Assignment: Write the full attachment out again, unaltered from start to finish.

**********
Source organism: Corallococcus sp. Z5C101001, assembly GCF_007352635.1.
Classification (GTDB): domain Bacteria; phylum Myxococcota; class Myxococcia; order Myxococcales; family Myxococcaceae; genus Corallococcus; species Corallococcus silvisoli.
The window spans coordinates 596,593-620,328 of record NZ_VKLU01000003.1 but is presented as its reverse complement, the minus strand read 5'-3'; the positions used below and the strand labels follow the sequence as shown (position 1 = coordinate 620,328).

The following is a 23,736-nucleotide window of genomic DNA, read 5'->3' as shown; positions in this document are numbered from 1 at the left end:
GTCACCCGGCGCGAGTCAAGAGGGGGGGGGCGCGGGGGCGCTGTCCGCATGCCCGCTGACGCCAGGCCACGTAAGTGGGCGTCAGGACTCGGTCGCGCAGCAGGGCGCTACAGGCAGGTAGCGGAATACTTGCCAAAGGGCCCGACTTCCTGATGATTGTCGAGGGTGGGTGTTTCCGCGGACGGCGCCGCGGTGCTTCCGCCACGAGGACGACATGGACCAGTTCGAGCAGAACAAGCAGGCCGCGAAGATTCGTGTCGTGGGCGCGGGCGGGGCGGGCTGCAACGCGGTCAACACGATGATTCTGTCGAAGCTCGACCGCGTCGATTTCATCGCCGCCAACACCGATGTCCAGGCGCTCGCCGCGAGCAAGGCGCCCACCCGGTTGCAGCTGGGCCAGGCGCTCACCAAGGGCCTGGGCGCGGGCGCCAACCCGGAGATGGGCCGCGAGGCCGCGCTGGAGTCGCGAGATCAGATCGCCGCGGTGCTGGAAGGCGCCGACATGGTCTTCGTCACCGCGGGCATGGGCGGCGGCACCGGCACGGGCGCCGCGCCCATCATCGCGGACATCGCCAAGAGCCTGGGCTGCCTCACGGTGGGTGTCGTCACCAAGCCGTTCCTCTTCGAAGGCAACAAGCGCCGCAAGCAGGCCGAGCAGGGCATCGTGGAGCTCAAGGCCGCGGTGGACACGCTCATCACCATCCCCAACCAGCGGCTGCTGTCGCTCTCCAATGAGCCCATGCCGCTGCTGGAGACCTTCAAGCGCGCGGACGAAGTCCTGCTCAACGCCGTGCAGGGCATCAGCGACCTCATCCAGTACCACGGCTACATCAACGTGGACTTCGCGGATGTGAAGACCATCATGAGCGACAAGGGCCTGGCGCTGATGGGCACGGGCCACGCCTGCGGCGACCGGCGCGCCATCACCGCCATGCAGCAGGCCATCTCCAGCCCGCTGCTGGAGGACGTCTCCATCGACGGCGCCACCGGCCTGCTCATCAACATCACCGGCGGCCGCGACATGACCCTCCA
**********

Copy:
Source organism: Corallococcus sp. Z5C101001, assembly GCF_007352635.1.
Classification (GTDB): domain Bacteria; phylum Myxococcota; class Myxococcia; order Myxococcales; family Myxococcaceae; genus Corallococcus; species Corallococcus silvisoli.
The window spans coordinates 596,593-620,328 of record NZ_VKLU01000003.1 but is presented as its reverse complement, the minus strand read 5'-3'; the positions used below and the strand labels follow the sequence as shown (position 1 = coordinate 620,328).

The following is a 23,736-nucleotide window of genomic DNA, read 5'->3' as shown; positions in this document are numbered from 1 at the left end:
GTCACCCGGCGCGAGTCAAGAGGGGGGGGGCGCGGGGGCGCTGTCCGCATGCCCGCTGACGCCAGGCCACGTAAGTGGGCGTCAGGACTCGGTCGCGCAGCAGGGCGCTACAGGCAGGTAGCGGAATACTTGCCAAAGGGCCCGACTTCCTGATGATTGTCGAGGGTGGGTGTTTCCGCGGACGGCGCCGCGGTGCTTCCGCCACGAGGACGACATGGACCAGTTCGAGCAGAACAAGCAGGCCGCGAAGATTCGTGTCGTGGGCGCGGGCGGGGCGGGCTGCAACGCGGTCAACACGATGATTCTGTCGAAGCTCGACCGCGTCGATTTCATCGCCGCCAACACCGATGTCCAGGCGCTCGCCGCGAGCAAGGCGCCCACCCGGTTGCAGCTGGGCCAGGCGCTCACCAAGGGCCTGGGCGCGGGCGCCAACCCGGAGATGGGCCGCGAGGCCGCGCTGGAGTCGCGAGATCAGATCGCCGCGGTGCTGGAAGGCGCCGACATGGTCTTCGTCACCGCGGGCATGGGCGGCGGCACCGGCACGGGCGCCGCGCCCATCATCGCGGACATCGCCAAGAGCCTGGGCTGCCTCACGGTGGGTGTCGTCACCAAGCCGTTCCTCTTCGAAGGCAACAAGCGCCGCAAGCAGGCCGAGCAGGGCATCGTGGAGCTCAAGGCCGCGGTGGACACGCTCATCACCATCCCCAACCAGCGGCTGCTGTCGCTCTCCAATGAGCCCATGCCGCTGCTGGAGACCTTCAAGCGCGCGGACGAAGTCCTGCTCAACGCCGTGCAGGGCATCAGCGACCTCATCCAGTACCACGGCTACATCAACGTGGACTTCGCGGATGTGAAGACCATCATGAGCGACAAGGGCCTGGCGCTGATGGGCACGGGCCACGCCTGCGGCGACCGGCGCGCCATCACCGCCATGCAGCAGGCCATCTCCAGCCCGCTGCTGGAGGACGTCTCCATCGACGGCGCCACCGGCCTGCTCATCAACATCACCGGCGGCCGCGACATGACCCTCCA